Later, when Paul Sagan was asked about pricing, he spent 65 seconds talking about Akamai's history in working with customers, how their pricing today is cheaper than it was ten years ago, how the company has helped their customers scale and threw in phrases about video advertising, quality, broadband models and all sorts of other topics not relevant to the question. Can anyone at Akamai answer a very simple and straight-forward question with a simple and straight-forward answer?

Akamai also talked about video monetization, the growth of broadband, TV sized audiences and just about every other buzz phrase you can think of, yet none of that made any impact on the webcast. Akamai want's to keep talking about broadband adoption and the future, yet I have a 25Mbps connection today and they couldn't deliver me a 1.5Mbps stream successfully. Their CEO made a bunch of references to HD video initiatives by customers for 2010 and "beyond" but that's all Akamai seems to be talking about, the future. What about today? I get the sense that Akamai is sacrificing their business today for what business will look like in the future. Maybe they can do that. They have a lot of cash in the bank and aren't in any risk of going under. But while you want to look to the future, you also have to deal with what's taking place in today's market, something they are not doing.

I just don't understand the company. They have all the tools and advantages over their competitors to really grow their CDN business, even in the down economy, yet they can't seem to get out of their own way. Today alone I spoke to three content owners in regards to Akamai. Two of them contacted Akamai as they wanted pricing for new CDN services, but Akamai didn't respond. Both customers fit nicely into Akamai's sweet spot and spend six figures a year. Both of them commented that Akamai never responded to their requests for a call back and it took one of the content owners contacting someone he know who was friends with someone at Akamai just to get a response. The third customer I spoke to is someone who's contract is up and upon asking for better pricing, was only offered a 7% price reduction, even though Akamai's price is about 85% more than their competitors. And this is a customer spending hundreds of thousands of dollars a year.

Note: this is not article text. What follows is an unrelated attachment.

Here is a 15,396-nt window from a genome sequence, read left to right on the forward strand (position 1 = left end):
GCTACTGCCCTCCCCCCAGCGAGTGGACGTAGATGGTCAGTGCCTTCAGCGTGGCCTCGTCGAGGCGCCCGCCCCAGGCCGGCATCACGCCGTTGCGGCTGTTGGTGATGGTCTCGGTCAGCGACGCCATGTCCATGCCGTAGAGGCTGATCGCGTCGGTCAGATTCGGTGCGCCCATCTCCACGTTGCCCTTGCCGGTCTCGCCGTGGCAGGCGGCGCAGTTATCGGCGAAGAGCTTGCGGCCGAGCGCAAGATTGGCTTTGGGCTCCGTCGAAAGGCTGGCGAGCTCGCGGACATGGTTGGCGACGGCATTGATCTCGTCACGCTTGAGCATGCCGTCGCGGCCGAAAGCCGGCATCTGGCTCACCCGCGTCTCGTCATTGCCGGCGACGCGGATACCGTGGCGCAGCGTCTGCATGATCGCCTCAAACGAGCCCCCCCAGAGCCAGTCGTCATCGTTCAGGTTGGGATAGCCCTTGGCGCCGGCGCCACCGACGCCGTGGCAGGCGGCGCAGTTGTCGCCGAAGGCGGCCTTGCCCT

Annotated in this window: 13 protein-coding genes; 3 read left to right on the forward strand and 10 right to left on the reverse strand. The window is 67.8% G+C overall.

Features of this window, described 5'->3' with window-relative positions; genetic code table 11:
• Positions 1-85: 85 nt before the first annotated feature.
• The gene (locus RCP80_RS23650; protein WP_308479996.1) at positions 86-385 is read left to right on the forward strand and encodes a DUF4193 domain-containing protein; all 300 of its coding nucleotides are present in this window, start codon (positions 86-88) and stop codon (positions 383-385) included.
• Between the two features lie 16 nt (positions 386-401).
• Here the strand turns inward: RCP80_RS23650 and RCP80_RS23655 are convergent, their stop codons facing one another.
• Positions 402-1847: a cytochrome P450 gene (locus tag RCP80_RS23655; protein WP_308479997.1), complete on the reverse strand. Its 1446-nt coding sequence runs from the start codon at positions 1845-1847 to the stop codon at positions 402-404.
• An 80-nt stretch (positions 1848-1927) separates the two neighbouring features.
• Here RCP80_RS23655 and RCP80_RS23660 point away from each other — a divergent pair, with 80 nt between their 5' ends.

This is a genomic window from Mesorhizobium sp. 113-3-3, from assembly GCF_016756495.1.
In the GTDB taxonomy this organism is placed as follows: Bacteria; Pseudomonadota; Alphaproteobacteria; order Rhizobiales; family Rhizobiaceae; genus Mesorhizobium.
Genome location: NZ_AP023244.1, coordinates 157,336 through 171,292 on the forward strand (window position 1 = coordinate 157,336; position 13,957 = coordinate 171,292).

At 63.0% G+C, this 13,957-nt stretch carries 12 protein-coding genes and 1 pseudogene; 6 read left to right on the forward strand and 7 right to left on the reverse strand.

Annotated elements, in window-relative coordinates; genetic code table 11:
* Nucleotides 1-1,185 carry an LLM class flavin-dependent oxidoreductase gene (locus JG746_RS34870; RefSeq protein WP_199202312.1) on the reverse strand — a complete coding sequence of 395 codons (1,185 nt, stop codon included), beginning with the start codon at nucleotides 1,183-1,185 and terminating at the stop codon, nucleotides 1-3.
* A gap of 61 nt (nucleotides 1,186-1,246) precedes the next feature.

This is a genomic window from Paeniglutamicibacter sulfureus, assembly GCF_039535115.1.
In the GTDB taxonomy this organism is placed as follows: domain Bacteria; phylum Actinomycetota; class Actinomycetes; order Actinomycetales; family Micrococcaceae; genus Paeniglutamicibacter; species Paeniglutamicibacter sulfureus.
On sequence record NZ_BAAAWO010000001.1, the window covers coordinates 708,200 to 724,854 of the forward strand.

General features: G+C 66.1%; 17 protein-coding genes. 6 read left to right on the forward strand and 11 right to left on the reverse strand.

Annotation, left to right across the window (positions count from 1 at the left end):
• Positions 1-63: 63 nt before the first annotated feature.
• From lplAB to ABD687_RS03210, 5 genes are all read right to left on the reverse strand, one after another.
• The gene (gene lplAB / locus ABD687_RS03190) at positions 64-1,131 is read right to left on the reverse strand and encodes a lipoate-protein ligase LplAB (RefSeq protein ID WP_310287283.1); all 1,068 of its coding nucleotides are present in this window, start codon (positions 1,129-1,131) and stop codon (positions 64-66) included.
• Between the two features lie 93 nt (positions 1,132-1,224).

When does Akamai make this stop? While do many of us in the industry still continue to hear from potential customers that Akamai does not return calls? How can a sales organization be run this way and be expected to grow revenue? After the clear decline in their CDN revenue, how can calls and emails to their sales team go un-returned? Ask anyone who has sent in an RFP to multiple CDNs and they will tell you Akamai is always the last to respond. Why can't the company make changes to react faster to the market? CDN sales is all about being fast and flexible, something Akamai still has not been able to accomplish.

Honestly, I just don't get it. This company completely baffles me when it's very clear what needs to be done to grow their business, but those steps aren't being taken. I don't get the lack of message coming from the company, the way they sell their services, the pricing they have or the lack of any sense of urgency on their part.

Akamai flat out owned this market at one time, but unfortunately for them, they are losing it when it comes to their CDN business. May not be over night, but we're all seeing the signs of what's taking place and I hope that at some point, Akamai puts a stop to it and takes the necessary steps to fix their CDN business.

Reminder: I have never bought, sold or traded shares in any public company, ever. I have no vested interest in the share price of Akamai or any other content delivery network.